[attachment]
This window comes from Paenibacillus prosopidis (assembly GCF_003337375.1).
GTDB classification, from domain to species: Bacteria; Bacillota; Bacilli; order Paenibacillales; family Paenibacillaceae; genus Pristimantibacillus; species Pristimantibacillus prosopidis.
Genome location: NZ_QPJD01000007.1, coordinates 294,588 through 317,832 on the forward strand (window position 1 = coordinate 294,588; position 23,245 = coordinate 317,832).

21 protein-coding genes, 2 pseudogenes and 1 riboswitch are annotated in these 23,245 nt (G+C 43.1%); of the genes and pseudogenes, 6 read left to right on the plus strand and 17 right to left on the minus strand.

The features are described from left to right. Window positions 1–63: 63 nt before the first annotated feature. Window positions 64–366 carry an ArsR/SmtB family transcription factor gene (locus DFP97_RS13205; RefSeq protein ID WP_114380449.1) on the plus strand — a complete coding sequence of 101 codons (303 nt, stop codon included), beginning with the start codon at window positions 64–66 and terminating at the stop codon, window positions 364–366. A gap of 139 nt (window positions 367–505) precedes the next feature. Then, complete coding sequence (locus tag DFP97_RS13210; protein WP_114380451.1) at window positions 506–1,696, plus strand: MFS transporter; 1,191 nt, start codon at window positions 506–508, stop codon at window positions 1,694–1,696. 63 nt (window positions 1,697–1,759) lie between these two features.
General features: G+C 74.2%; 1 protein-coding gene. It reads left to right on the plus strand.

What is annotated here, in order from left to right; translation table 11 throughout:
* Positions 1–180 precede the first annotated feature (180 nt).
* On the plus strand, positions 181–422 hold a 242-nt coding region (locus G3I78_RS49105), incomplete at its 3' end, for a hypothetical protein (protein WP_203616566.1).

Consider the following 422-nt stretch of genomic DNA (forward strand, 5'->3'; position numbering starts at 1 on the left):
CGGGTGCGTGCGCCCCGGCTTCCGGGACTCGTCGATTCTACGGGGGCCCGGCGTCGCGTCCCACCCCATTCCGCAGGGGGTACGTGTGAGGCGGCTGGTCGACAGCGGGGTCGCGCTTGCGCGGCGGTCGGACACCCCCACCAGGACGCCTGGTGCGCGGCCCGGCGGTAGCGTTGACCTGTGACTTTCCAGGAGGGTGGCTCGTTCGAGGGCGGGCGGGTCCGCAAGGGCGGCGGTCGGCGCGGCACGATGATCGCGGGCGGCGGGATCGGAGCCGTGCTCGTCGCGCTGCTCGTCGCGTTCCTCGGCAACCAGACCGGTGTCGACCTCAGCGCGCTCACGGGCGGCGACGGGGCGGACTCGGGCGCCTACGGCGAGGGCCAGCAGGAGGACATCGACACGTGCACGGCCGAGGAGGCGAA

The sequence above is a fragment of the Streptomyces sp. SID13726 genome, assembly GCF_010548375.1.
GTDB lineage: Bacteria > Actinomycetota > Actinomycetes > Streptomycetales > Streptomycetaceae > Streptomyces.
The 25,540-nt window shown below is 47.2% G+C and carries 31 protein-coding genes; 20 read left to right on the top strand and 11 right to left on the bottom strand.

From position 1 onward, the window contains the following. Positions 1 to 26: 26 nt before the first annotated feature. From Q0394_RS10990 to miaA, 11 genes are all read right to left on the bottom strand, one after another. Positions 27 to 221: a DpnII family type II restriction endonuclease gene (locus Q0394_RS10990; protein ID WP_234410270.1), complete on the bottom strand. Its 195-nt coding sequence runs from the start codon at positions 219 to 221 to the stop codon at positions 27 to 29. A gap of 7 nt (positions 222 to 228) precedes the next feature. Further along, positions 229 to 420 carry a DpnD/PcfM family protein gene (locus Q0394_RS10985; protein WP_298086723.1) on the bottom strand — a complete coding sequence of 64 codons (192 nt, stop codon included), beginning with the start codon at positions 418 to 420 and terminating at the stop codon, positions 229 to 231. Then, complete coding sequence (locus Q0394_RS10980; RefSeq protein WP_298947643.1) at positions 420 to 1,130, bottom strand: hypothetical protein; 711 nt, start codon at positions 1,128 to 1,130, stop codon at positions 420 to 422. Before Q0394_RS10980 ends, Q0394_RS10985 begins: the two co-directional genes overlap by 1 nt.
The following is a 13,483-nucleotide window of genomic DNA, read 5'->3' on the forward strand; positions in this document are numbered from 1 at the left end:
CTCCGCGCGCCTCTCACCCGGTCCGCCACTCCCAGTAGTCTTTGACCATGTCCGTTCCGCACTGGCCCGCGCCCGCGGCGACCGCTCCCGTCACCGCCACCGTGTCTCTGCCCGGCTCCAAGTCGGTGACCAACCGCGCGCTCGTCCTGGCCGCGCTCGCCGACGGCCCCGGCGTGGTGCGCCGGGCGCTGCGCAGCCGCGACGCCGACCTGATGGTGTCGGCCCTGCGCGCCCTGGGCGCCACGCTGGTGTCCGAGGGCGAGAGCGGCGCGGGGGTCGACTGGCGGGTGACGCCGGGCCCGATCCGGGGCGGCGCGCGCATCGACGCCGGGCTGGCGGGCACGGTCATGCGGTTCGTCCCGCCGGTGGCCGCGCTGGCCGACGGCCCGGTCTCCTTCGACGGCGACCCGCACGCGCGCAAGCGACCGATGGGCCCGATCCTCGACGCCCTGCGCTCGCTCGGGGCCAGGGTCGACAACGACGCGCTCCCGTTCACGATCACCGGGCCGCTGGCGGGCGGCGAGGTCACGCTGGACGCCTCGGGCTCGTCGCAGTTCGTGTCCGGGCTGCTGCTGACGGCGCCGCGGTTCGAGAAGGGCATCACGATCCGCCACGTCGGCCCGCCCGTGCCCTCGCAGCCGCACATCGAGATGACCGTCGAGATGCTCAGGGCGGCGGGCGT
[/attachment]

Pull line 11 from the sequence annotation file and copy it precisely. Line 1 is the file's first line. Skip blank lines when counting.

CGGGTGCGTGCGCCCCGGCTTCCGGGACTCGTCGATTCTACGGGGGCCCGGCGTCGCGTCCCACCCCATTCCGCAGGGGGTACGTGTGAGGCGGCTGGTCGACAGCGGGGTCGCGCTTGCGCGGCGGTCGGACACCCCCACCAGGACGCCTGGTGCGCGGCCCGGCGGTAGCGTTGACCTGTGACTTTCCAGGAGGGTGGCTCGTTCGAGGGCGGGCGGGTCCGCAAGGGCGGCGGTCGGCGCGGCACGATGATCGCGGGCGGCGGGATCGGAGCCGTGCTCGTCGCGCTGCTCGTCGCGTTCCTCGGCAACCAGACCGGTGTCGACCTCAGCGCGCTCACGGGCGGCGACGGGGCGGACTCGGGCGCCTACGGCGAGGGCCAGCAGGAGGACATCGACACGTGCACGGCCGAGGAGGCGAA